Editor's note: Paul Begala, a Democratic strategist and CNN political contributor, was a political consultant for Bill Clinton's presidential campaign in 1992 and was counselor to Clinton in the White House.
Paul Begala says Obama embodies the American dream, and our fate is now tied to his fate.
WASHINGTON (CNN) -- Sometimes pictures tell a story better than words. On Inauguration Day, we saw Barack Obama, strong and certain, striding purposefully into the presidency.
And we saw Dick Cheney, once one of the most powerful people on Earth, reduced to being wheeled out of the White House.
Of course, we all wish good health for the former vice president, but the contrasting images were stark.
Barack Obama's inaugural address was a bracing, brave break with the past.
"On this day," he said, "we come to proclaim an end to the petty grievances and false promises, the recriminations and worn-out dogmas that for far too long have strangled our politics." He sternly scolded the "greed and irresponsibility" of our current era, and called for "action, bold and swift."
Take that, George W. Bush, whose false promises and worn-out dogmas have turned so much of the nation against him.
Barack Obama's story is unique in its particulars, but it is universal in its appeal. One grandfather a Kenyan goat herder who opposed colonial rule, the other a Kansas farm boy who joined Patton's army to fight the Nazis.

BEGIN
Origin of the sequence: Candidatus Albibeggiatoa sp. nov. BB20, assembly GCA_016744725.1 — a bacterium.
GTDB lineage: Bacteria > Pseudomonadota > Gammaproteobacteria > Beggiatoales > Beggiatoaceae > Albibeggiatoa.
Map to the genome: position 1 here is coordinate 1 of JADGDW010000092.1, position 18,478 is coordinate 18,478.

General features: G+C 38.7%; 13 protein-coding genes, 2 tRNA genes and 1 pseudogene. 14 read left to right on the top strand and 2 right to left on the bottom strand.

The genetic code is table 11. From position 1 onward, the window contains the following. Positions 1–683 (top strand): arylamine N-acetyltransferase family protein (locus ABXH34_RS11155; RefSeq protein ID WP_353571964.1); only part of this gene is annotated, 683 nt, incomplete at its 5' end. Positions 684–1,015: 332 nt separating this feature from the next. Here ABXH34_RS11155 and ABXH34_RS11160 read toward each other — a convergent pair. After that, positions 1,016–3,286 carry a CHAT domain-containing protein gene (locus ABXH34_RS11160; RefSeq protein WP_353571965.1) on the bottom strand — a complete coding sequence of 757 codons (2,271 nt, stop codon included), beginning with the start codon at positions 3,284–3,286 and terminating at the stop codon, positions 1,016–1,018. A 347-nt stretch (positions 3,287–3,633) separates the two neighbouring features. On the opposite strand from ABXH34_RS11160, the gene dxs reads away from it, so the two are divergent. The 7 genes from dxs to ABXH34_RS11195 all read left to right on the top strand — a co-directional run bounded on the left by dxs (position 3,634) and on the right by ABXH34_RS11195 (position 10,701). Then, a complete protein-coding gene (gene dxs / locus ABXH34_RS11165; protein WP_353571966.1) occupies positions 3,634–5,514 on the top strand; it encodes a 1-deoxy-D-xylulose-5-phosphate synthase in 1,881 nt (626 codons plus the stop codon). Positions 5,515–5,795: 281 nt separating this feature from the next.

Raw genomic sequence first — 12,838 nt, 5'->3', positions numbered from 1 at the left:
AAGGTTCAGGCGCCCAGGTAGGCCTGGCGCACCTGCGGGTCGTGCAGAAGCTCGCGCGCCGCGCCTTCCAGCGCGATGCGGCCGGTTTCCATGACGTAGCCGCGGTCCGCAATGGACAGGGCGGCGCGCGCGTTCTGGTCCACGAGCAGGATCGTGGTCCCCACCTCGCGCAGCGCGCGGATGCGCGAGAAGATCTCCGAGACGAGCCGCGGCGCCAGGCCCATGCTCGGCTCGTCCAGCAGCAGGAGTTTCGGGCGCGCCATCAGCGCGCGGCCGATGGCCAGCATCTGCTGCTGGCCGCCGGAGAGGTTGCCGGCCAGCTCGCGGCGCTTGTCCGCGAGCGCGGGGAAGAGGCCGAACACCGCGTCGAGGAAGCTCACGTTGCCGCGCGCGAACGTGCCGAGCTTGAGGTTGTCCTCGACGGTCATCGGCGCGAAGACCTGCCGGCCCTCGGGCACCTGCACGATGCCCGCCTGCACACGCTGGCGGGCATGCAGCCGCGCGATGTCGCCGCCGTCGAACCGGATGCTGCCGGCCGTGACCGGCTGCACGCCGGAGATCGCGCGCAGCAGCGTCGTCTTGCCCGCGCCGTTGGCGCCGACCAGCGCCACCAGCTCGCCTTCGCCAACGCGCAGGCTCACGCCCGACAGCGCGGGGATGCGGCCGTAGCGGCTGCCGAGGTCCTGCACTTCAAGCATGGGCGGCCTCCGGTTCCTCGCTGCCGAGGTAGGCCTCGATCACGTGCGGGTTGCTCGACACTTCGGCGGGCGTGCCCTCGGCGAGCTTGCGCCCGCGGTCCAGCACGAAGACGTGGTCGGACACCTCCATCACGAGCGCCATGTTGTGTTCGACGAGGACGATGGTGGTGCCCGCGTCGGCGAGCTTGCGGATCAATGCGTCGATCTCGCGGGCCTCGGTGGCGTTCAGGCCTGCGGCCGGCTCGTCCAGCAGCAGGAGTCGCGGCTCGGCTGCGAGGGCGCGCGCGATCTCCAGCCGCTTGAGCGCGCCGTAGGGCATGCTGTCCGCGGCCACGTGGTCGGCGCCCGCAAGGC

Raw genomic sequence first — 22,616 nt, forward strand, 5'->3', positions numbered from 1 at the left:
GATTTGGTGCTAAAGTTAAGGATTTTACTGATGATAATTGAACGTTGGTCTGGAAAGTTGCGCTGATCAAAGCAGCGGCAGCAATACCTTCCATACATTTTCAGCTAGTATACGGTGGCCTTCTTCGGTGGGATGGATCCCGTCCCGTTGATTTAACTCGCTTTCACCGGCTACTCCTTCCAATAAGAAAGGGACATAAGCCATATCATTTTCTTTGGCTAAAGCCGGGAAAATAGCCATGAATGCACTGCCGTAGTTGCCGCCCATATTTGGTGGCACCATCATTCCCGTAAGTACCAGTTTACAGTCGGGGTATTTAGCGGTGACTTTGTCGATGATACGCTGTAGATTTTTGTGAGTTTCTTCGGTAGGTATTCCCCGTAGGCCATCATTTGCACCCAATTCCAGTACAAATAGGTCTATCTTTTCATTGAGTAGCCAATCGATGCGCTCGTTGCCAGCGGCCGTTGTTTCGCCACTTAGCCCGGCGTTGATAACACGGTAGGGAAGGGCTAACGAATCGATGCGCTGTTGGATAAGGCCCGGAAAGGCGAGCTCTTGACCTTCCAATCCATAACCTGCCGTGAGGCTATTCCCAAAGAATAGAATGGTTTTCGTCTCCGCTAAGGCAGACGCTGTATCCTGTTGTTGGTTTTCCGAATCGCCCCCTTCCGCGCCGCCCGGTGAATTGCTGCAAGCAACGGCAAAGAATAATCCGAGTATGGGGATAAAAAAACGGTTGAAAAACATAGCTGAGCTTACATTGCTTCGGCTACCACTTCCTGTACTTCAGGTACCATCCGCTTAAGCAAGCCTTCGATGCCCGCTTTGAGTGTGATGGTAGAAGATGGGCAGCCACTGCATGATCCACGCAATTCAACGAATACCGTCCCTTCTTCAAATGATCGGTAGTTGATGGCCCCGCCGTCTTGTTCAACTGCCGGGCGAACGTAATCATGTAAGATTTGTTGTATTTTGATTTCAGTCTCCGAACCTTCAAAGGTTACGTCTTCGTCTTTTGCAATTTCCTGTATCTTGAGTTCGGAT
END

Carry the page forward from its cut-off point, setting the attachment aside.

His parents' marriage was illegal in 16 states, and his mother struggled, turning to food stamps to keep body and soul together, and waking young Barry up at 4:30 in the morning to nourish his brain.
He understands and appreciates the American Dream because he is its living embodiment. His story is our story. And now his fate and ours are inextricably intertwined.
As a speechwriter, I know you say a lot in the quotations you choose. President Barack Obama chose two and he chose wisely. First, St. Paul's letter to the Corinthians in which he exhorts the people of Corinth to, in effect, grow up.
"When I was a child," Paul wrote, "I spoke like a child, I thought like a child, and reasoned like a child. But when I became a man I put aside childish things."
The new president used that ancient letter to deliver a badly needed message after eight years of anything goes: Put your big-boy pants on, America.
The president closed by quoting the words from Tom Paine that Gen. Washington ordered read aloud at Valley Forge. "Let it be told to the future world," Washington said, "that in the depth of winter, when nothing but hope and virtue could survive... that the city and the country, alarmed at one common danger, came forth to meet [it]."
The quote shows Obama's belief in unflinching courage, unblinking realism and an unrelenting faith that by coming together we Americans can bend history to our will.
Of course, even as Washington words echoed, other ghosts of American history were milling about. Abe Lincoln prowled the Mall. FDR, his ever-present cigarette holder clenched in his smiling teeth, cheered zestily. Dr. King called out from the steps of the Lincoln Memorial, and John F. Kennedy called back to him from the steps of the Capitol.
When Martin Luther King Jr. delivered his "I Have a Dream" speech in 1963, President Kennedy watched it on TV from the White House. As King concluded, Kennedy said, "He's good. He's damn good." I like to think that as Barack Obama concluded his inaugural address, Dr. King turned to President Kennedy and said, "This young man's pretty damn good, too."
The opinions expressed in this commentary are solely those of Paul Begala.
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